For most of the human population, a day and night on Earth passes in twenty-four hours, with the clock resetting for the next day at midnight.

In the Midnighters trilogy by Scott Westerfeld, a cast of five teens discover that for some people, in some parts of the world - namely Bixby, Oklahoma, USA - there are twenty-five hours, with that extra secret hour folded and compressed into the second which the rest of us perceive as the transition between 11:59:59 and 12:00:00 on the clock. During this hidden hour, everybody else is unconscious and motionless, all lighting takes a shift toward the blue end of the colour spectrum, and electrical technology completely ceases to function.

The Midnighters themselves are people who were born at exactly midnight, and who, as a result of this precise natal timing, have the ability to be aware of The Secret Hour and can move about freely within it, while everybody else is in a state of stasis. Unfortunately for the Midnighters, humans of coincidental birth are not the only beings moving around during the "blue time," and the other creatures - malevolent sapient predators known as Darklings and Slithers - have it in for the kids. While this extra hour can mean a time of total freedom with zero parental supervision, it also means that every single night in Bixby, the kids have to find a way to avoid being killed or consumed by the Darklings who actively seek them.

This is not to say that the five teens in our story - Rex, Melissa, Jonathan, Desdemona, and Jessica - are completely defenseless or lacking their own cunning for survival in the blue time. As it happens, simply having access to the blue time is only the most basic of their powers, and every member of the group has his or her own unique ability which supports the continued existence of the group.

Here is the part where you want to stop reading, if you want to avoid too many spoilers (since everything up to this point could be inferred from reading the back covers of the three books of the series, The Secret Hour, Touching Darkness, and Blue Noon).

The first and arguably most vital power the Midnighters have is knowledge: Rex is the group's "Seer" and has the ability to read Lore which comes out of Midnight, a language he can innately translate; Dess is the group's "Polymath," and while that term applies normally to vast and varied knowledge, in this series it refers specifically to her incredible mathematical skills. The Darklings have a supernatural aversion to specific numbers (thirteen is bad for them; twelve is bad for us), human inventions like written languages and complex tools(they really do not like steel or modern alloys and petroleum-based products), and objects which combine these things. Rex and Dess are able to combine their knowledge of Darklings' weaknesses, mathematics, and human inventions, to weaponize objects which are otherwise ordinary; this is done by giving a piece of steel or other modern metal object a name which is a tridecalogism - thirteen letters, or multiples of thirteen letters, like a letter opener named SPONTANEOUSLY MACHIAVELLIAN DECEITFULNESS. It helps even more that Dess has a skill for thinking up tridecalogisms at the drop of a hat.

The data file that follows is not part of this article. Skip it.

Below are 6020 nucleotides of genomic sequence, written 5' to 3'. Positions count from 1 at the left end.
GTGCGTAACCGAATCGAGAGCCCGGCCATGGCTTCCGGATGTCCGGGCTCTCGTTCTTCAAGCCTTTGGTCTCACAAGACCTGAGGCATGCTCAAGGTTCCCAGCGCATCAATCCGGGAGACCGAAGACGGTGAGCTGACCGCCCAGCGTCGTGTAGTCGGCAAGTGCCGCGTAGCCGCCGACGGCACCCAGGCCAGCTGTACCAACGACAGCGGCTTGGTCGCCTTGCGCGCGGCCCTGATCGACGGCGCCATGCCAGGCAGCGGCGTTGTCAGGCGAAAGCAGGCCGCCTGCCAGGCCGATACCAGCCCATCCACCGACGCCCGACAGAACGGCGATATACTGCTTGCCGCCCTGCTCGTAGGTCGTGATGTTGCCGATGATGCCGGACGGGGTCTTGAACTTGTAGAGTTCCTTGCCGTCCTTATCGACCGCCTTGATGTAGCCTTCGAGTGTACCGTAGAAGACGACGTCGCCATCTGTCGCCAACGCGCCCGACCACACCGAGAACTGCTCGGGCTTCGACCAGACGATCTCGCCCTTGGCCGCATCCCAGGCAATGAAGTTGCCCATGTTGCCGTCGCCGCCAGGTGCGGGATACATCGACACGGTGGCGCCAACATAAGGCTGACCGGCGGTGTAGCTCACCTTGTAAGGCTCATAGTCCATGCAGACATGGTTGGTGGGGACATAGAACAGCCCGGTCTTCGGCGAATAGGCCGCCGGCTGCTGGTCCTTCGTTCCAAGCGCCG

There is another layer to the group's knowledge base, but its usefulness manifests primarily in the waking hours of the day: Melissa is a "Mindcaster," a telepath who can read minds and plant ideas into other people's minds, as well as manipulate their memories. She is able to glean information during the day from people around Bixby (although usually the mental noise is overwhelming, especially in high school), and can then share that information with the other members of the group.

The second power at the Midnighters' disposal is mobility: Jonathan is the group's "Acrobat," a person for whom the laws of physics - especially gravity - are particularly forgiving and sometimes nearly nonexistent. Jonathan cannot fly, but he can jump incredible heights and distances, fall slowly, and land without any injury. He can also transmit this power to anybody and anything he is touching, and the group takes advantage of this frequently.

The third and most immediately potent power the kids can access belongs solely to Jessica, the "Flame-Bringer," who is able to activate fire and some electrical appliances - primarily flashlights, watches and clocks, and in one notable instance, automobiles. The Darklings' extreme aversion to light means that Jessica is the literal firepower for the group, and when she moves to Bixby and discovers the secret hour which the rest of the group had been aware of for most of their lives, her presence dramatically shifts the power dynamic: now, Midnight is no longer simply a matter of surviving for an hour; the kids now have enough force on their side to actively fight back against the encroaching Darklings.

This reviewer read the entire series in high school, over two days, and found it incredibly compelling, and an excellent and original endeavour into urban speculative horror, clearly targeting a young adult audience. Scott Westerfeld is also known for his dystopian Uglies and urban speculative horror Peeps series (do NOT read the latter soon after eating). His writing could be reasonably characterized as a kind of intersection between early Orson Scott Card, John Green (especially Paper Towns), and any Neal Shusterman. I anticipate that Westerfeld will come to be known as the very model of a modern YA fiction writer, and Midnighters is arguably his crowning work so far.

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